China's President Xi Jinping
President Xi Jinping has cemented his position as China's most powerful leader since Mao Zedong. AFP/WANG Zhao

Xi Jinping secured a precedent-breaking third term as China's president, solidifying his control and making him the longest-serving head of state of Communist China since its founding in 1949. The term was officially endorsed during a parliamentary session on Friday.

Xi Jinping reappointed as president amid tensions with the U.S.

He was reappointed as president for another five years in a ceremonial vote at the Great Hall of the People in Beijing on Friday.

This has allowed Xi to tighten his control over the world's second-largest economy as it emerges from a Covid slump with severe economic challenges and rising diplomatic tensions with the U.S. and other countries.

Xi gets reappointed unanimously

The 69-year-old president received a total of 2,952 votes by the National People's Congress (NPC) members of which are appointed by the ruling party which was followed by a standing ovation.

Xi had secured a norm-shattering third term as head of the Chinese Communist Party last fall, breaking the country's long-standing tradition of rotating leadership every 10 years.

Earlier, the Chinese constitution deletion of a two-term restriction on the figurehead presidency, prompted speculation that he may stay in power indefinitely, making him the longest-serving president in modern China.

No candidate lists were made available, and it was believed that Xi and others who were appointed ran unopposed. The election process in China is still mostly cloaked in secrecy with the exception of the method by which delegates to the Congress placed four ballots into boxes positioned around the enormous auditorium of the Great Hall of the People.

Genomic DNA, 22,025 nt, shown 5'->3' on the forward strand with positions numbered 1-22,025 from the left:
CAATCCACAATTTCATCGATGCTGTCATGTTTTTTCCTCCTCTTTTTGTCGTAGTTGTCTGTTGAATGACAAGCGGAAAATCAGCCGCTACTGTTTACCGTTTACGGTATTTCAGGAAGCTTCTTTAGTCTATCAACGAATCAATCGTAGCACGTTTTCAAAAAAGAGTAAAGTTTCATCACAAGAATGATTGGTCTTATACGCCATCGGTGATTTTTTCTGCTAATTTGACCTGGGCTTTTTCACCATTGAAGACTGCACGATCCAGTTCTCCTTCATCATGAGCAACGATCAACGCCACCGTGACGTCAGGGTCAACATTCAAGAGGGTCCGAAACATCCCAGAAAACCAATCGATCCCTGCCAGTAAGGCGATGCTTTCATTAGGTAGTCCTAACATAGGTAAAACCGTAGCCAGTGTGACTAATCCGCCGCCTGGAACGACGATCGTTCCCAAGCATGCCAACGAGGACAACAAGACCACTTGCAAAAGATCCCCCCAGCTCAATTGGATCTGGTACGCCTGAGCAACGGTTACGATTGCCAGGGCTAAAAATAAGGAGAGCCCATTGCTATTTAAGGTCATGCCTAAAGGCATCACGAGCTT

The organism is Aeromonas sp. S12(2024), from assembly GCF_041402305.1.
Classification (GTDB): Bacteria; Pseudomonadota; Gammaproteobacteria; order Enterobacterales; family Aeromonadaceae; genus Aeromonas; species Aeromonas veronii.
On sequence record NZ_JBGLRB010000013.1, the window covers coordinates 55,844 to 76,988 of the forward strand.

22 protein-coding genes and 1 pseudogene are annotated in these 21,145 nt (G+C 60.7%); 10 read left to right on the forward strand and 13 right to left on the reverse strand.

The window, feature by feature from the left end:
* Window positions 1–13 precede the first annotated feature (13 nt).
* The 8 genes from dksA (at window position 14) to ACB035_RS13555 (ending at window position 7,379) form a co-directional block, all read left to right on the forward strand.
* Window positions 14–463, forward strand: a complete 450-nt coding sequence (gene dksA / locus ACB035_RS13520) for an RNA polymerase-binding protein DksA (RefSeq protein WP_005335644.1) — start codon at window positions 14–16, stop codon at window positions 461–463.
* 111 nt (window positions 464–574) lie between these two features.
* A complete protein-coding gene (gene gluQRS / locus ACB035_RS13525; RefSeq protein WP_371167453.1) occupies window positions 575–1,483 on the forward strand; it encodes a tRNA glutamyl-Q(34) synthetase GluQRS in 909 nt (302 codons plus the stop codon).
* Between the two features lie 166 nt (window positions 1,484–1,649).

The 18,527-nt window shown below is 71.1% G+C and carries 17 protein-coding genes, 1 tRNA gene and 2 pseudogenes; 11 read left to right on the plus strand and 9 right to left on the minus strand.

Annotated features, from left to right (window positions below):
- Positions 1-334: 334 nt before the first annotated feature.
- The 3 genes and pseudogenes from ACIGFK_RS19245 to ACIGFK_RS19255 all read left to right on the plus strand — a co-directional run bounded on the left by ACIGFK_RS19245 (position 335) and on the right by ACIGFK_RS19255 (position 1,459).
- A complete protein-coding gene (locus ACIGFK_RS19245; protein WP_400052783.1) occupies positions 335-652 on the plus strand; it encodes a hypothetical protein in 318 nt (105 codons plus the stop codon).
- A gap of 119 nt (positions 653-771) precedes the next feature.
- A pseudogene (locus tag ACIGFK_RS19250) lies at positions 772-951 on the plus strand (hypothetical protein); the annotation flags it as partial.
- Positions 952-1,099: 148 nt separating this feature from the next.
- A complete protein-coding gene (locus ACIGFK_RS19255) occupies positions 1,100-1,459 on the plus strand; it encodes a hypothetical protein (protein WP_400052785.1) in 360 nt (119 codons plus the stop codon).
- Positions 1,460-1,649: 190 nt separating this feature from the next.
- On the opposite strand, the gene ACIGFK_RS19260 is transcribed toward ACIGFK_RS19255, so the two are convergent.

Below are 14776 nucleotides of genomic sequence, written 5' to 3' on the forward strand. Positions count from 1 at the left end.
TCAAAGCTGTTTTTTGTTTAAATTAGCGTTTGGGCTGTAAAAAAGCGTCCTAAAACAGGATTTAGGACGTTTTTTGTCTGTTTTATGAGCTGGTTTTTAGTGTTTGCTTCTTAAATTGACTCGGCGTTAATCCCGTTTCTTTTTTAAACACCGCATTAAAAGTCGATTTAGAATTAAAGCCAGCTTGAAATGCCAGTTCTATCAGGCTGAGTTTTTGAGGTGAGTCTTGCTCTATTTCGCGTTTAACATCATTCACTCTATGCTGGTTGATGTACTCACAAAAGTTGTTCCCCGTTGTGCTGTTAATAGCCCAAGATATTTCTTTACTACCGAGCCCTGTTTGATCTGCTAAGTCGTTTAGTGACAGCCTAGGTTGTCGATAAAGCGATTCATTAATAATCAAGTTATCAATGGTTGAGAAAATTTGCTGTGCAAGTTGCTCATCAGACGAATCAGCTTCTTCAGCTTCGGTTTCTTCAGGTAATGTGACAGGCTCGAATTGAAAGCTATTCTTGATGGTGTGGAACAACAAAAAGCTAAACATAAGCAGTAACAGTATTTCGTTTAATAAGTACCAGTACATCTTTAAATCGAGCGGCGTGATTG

The reappointment of Xi, who is considered to be China's most powerful and authoritarian leader in decades, was largely seen as a formality. With his reappointment as head of state, he has formally completed his transition into a second decade in power.

Xi was also unanimously elected as the commander of the two million-member People's Liberation Army, a force that is known to explicitly take its orders from the party instead of the country.

In another voting, Zhao Leji, the party's third-ranking official, was elected to lead the NPC. A vast majority of the body's legislative activity is headed by its Standing Committee which meets throughout the year.

Zhao, the 67-year-old veteran of the previous party's Politburo Standing Committee, gained Xi's trust as the leader of the Central Commission for Discipline Inspection, the party's anti-corruption watchdog, pursuing an anti-graft campaign that has silenced any potential opposition to the leader.

Meanwhile, Han Zheng, a former Shanghai party boss and member of the last Politburo Standing Committee, was named to the largely ceremonial post of state vice president.

The appointment of loyalists to key positions and the extension of Xi's current term shows that he has effectively monopolised political power in China, eliminating any challenges in his attempts to make China a top political, military and economic rival to the United States.

While he shares the Politburo Standing Committee with six other people, all of them have strong, longstanding ties to Xi and can be relied upon to carry out his instructions on matters ranging from party discipline to economic management.

The standing committee's 24 member Politburo is made up of only men. It has only had four female members since the 1990s, and is now entirely composed of men since the departure of Vice Premier Sun Chunlan.

China's economic challenges

During the opening of the annual congress session on Sunday, the outgoing Premier Li Keqiang unveiled plans for a consumer-led recovery of the country's faltering economy by setting this year's growth objective at "around 5 percent." The world's second-largest economy's growth fell to 3 percent last year, making it the second-weakest level recorded since at least the 1970s.

Additionally, the Ministry of Finance proposed a 7.2 percent increase in defence budget, raising it to $155 trillion yuan ($224 billion), marking a slight increase over 2022. China has the second-highest military budget in the world, after the United States.